Lessons for a New Grandmother
- Paper: Chapel Hill Herald (NC)
- Author: BERNADETTE PELISSIER Columnist
- November 3, 2007
- Section: Editorial Page: 2
I am a new grandmother of twin boys. I find myself unable to think of very many other serious matters other than the health and well-being of my grandchildren, daughter and son-in-law. I arrived at the hospital a day after their birth. I had no idea how I would feel when I actually saw them. Throughout that first afternoon visit, I just could not take my eyes off them. I fell in love with them at first sight. My daughter was told by her doctor that she was most likely going to give birth to identical twins. After their birth, neither my daughter nor my son-in-law could initially tell the difference between them. The only way everyone knew for sure which one was Ian and which was Grant was by the caps that were labeled by the nurses.
"A" on one cap was for Ian (firstborn) and "B" on the other for Grant. When I arrived the second day, my son-in-law could tell the difference but I couldn't. Was this incapability of seeing a difference due to the fact that we all expected them to be identical twins? They were both of identical birth weight which is rare, but one had a larger head circumference and one was slightly longer.
I took quite a few pictures that day and in the evening I looked at them on my laptop. I could then tell the difference, or I thought so. The next day when I saw them again, I could still see the difference. They say that you always find something to differentiate between identical twins. None of us knows for sure whether they are identical twins. We may not truly know until later. We shall wait to see. For now, I am in awe of the experience of twins.
I have learned many new things about birth and infancy, despite the fact that I have already given birth to two children. The twins weighed in at 5 pounds 12 ounces at birth, a reasonable weight for twins. As is customary for newborns, they lost weight and dropped to just over 5 pounds.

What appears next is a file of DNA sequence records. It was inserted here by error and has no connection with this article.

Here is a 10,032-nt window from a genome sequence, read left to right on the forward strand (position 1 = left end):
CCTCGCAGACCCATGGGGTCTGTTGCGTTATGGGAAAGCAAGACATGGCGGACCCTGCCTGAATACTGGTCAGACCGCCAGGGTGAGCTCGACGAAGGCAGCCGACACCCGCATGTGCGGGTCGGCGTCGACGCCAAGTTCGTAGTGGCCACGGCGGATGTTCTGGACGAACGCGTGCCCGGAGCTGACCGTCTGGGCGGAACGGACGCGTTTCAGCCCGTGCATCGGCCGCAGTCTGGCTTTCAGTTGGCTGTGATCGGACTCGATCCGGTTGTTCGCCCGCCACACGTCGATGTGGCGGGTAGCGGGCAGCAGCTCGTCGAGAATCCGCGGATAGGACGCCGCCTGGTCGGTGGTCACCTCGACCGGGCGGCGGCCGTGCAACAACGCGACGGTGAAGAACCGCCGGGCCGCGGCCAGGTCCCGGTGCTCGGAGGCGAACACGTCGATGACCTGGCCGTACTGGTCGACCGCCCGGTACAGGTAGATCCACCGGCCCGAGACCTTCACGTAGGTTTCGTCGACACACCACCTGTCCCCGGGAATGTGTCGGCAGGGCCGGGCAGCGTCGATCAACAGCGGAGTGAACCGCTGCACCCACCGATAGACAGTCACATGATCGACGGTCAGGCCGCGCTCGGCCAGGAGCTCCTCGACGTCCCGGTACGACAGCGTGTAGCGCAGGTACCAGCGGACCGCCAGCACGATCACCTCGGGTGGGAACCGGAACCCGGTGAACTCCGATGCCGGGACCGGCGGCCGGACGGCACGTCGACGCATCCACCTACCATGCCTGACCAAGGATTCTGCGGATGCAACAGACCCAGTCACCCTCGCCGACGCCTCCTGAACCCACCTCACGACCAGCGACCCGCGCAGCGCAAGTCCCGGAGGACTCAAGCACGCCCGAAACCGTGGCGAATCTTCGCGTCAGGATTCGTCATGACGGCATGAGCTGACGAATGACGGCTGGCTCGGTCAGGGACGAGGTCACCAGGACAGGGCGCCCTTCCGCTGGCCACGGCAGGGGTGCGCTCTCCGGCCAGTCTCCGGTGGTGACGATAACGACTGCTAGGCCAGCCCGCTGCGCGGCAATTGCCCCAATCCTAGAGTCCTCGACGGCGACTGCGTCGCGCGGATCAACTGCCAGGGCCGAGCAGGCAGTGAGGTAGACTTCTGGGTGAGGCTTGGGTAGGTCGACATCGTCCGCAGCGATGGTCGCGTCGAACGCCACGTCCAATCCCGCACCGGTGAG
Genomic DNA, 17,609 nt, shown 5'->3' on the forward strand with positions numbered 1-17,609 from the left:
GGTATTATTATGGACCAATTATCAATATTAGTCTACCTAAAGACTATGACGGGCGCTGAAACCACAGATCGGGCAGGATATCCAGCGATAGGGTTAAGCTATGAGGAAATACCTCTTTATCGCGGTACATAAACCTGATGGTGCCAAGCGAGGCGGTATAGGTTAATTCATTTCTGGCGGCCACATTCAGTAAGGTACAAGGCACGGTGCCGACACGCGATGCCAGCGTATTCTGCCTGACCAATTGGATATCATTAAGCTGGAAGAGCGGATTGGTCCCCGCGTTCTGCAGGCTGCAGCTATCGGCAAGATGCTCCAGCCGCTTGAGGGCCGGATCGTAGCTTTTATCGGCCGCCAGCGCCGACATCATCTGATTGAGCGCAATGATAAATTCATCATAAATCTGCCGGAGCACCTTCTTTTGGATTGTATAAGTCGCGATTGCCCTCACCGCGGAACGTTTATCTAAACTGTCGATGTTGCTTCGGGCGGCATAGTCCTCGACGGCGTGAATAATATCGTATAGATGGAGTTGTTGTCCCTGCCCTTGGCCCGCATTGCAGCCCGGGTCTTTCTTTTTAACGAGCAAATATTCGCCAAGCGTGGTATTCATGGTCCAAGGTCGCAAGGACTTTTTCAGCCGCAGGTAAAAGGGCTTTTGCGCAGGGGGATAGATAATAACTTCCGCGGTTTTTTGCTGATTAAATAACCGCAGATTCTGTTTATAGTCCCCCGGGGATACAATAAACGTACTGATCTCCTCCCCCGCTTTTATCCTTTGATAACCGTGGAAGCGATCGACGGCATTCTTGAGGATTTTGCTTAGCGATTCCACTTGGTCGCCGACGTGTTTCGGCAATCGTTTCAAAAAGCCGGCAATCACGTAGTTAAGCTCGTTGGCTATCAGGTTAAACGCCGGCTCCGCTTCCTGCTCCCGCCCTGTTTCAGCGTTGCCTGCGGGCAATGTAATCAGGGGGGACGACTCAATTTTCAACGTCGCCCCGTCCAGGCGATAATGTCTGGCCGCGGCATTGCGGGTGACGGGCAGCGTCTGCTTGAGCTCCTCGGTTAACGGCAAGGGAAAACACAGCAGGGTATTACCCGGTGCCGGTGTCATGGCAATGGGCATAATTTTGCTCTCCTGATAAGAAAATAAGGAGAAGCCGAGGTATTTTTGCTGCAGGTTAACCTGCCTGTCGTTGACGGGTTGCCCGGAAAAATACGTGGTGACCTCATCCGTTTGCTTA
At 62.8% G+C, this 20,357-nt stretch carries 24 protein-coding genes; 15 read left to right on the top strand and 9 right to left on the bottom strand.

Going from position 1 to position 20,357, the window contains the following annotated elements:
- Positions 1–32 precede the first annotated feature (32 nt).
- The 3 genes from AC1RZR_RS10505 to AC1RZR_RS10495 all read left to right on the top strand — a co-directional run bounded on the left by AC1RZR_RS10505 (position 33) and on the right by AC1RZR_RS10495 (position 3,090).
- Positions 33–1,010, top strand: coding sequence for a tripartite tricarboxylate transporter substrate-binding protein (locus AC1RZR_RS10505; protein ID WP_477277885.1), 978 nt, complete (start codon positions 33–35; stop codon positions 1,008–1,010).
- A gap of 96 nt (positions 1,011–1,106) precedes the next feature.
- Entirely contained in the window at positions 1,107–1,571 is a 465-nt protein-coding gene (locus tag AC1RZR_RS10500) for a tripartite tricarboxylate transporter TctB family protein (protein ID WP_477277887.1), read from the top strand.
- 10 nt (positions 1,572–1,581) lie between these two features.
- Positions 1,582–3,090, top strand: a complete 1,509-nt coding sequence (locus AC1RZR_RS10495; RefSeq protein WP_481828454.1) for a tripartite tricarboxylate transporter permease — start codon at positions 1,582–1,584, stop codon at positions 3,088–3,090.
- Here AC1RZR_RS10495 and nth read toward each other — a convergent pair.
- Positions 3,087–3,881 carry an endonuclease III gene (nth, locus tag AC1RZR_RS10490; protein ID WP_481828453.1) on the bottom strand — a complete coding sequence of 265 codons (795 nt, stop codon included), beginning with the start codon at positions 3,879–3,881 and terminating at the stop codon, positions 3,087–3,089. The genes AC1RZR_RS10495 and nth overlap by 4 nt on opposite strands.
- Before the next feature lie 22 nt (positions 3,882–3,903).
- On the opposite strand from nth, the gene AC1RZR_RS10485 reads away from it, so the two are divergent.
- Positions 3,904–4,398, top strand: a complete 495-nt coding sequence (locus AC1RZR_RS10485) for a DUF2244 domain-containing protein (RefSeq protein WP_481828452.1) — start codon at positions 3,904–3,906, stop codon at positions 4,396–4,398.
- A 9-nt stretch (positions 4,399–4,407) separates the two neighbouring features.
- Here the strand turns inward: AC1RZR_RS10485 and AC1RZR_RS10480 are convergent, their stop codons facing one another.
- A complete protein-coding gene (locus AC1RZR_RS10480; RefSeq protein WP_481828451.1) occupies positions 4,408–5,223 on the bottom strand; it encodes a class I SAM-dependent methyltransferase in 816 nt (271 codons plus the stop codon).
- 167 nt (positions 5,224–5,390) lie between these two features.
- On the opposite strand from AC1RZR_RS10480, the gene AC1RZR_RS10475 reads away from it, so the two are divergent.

But of concern to everyone was their lack of interest in feeding the first two days after birth. I now know that babies born through a C-section, as they were, have certain disadvantages, albeit short-term. During a natural birth process, mucus is squeezed out of the stomach and infants are born hungry. Babies delivered through a C-section still have the mucus and therefore are less interested in eating.
Although C-sections are oftentimes important for saving lives and reducing the risk of other serious problems, I am concerned that we are doing too many of them and making birth into a surgical procedure. I looked up data and found one report stating that C-sections accounted for only 5 percent of births in 1970, but now account for 28 percent of total births in this country. Yet I don't want to second guess the need in my daughter's case because one of the twins was breech and was transverse a few weeks before birth. This is considered high risk, especially for twins sharing a placenta.
My daughter is breastfeeding. It was a rocky start because of the C-section. But she knows of its health advantages. A primary benefit of breast milk is nutritional. Human milk contains just the right amount of fatty acids, lactose, water and amino acids for human digestion, brain development and growth.
What else do we know? Breast-fed babies have fewer illnesses because human milk transfers to the infant a mother's antibodies to disease. Breast-fed babies are protected, in varying degrees, from illnesses such as pneumonia, bronchitis, influenza and ear infections. Furthermore, mothers produce antibodies to whatever disease is present in their environment, making their milk custom-designed to fight the diseases their babies are exposed to.
One of my daughter's friends, a nutritionist, told me how many mothers are impatient and resort to formula rather than breastfeeding. An acquaintance of my daughter told her she was only going to try breastfeeding for one week before deciding whether to continue. Such a decision makes it more likely that the mother will not succeed, as was the case. The nutritionist also told me that babies usually do not have the enzymes to properly digest solid food, including cereals, before the age of 4 to 6 months. Yet she has seen many parents insisting that their child is hungry and needs solid food before then.
My grandchildren remind me how nature has all the built-in processes to better ensure the health of babies. I hope we will do more to encourage fewer C-sections but more breastfeeding. Let's remember to take advantage of what nature has to offer.
Bernadette Pelissier is a retired social scientist who lives in Orange County and serves on several community boards. Readers can contact her at firstname.lastname@example.org or c/o The Chapel Hill Herald, 106 Mallette St., Chapel Hill, NC 27516.
Author: BERNADETTE PELISSIER Columnist
Copyright, 2007, The Durham Herald Company